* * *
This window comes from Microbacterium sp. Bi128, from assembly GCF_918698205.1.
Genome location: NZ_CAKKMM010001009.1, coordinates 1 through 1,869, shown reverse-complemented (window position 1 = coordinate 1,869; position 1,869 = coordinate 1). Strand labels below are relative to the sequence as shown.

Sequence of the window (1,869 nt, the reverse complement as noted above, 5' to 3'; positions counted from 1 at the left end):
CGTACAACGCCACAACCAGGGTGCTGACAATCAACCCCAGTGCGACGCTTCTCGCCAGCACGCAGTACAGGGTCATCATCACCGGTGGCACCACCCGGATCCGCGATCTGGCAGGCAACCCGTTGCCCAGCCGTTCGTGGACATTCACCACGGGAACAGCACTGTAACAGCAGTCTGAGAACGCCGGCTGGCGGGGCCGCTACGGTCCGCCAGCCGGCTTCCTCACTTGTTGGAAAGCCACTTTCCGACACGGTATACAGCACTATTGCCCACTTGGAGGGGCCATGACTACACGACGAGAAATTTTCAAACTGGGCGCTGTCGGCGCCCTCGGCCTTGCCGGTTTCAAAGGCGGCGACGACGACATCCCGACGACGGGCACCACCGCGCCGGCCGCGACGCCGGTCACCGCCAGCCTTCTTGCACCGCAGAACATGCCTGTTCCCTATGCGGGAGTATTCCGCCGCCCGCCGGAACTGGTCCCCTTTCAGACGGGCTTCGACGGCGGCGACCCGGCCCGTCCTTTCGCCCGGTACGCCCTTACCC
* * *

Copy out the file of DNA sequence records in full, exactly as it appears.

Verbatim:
This window comes from Microbacterium sp. Bi128, from assembly GCF_918698205.1.
Genome location: NZ_CAKKMM010001009.1, coordinates 1 through 1,869, shown reverse-complemented (window position 1 = coordinate 1,869; position 1,869 = coordinate 1). Strand labels below are relative to the sequence as shown.

Sequence of the window (1,869 nt, the reverse complement as noted above, 5' to 3'; positions counted from 1 at the left end):
CGTACAACGCCACAACCAGGGTGCTGACAATCAACCCCAGTGCGACGCTTCTCGCCAGCACGCAGTACAGGGTCATCATCACCGGTGGCACCACCCGGATCCGCGATCTGGCAGGCAACCCGTTGCCCAGCCGTTCGTGGACATTCACCACGGGAACAGCACTGTAACAGCAGTCTGAGAACGCCGGCTGGCGGGGCCGCTACGGTCCGCCAGCCGGCTTCCTCACTTGTTGGAAAGCCACTTTCCGACACGGTATACAGCACTATTGCCCACTTGGAGGGGCCATGACTACACGACGAGAAATTTTCAAACTGGGCGCTGTCGGCGCCCTCGGCCTTGCCGGTTTCAAAGGCGGCGACGACGACATCCCGACGACGGGCACCACCGCGCCGGCCGCGACGCCGGTCACCGCCAGCCTTCTTGCACCGCAGAACATGCCTGTTCCCTATGCGGGAGTATTCCGCCGCCCGCCGGAACTGGTCCCCTTTCAGACGGGCTTCGACGGCGGCGACCCGGCCCGTCCTTTCGCCCGGTACGCCCTTACCC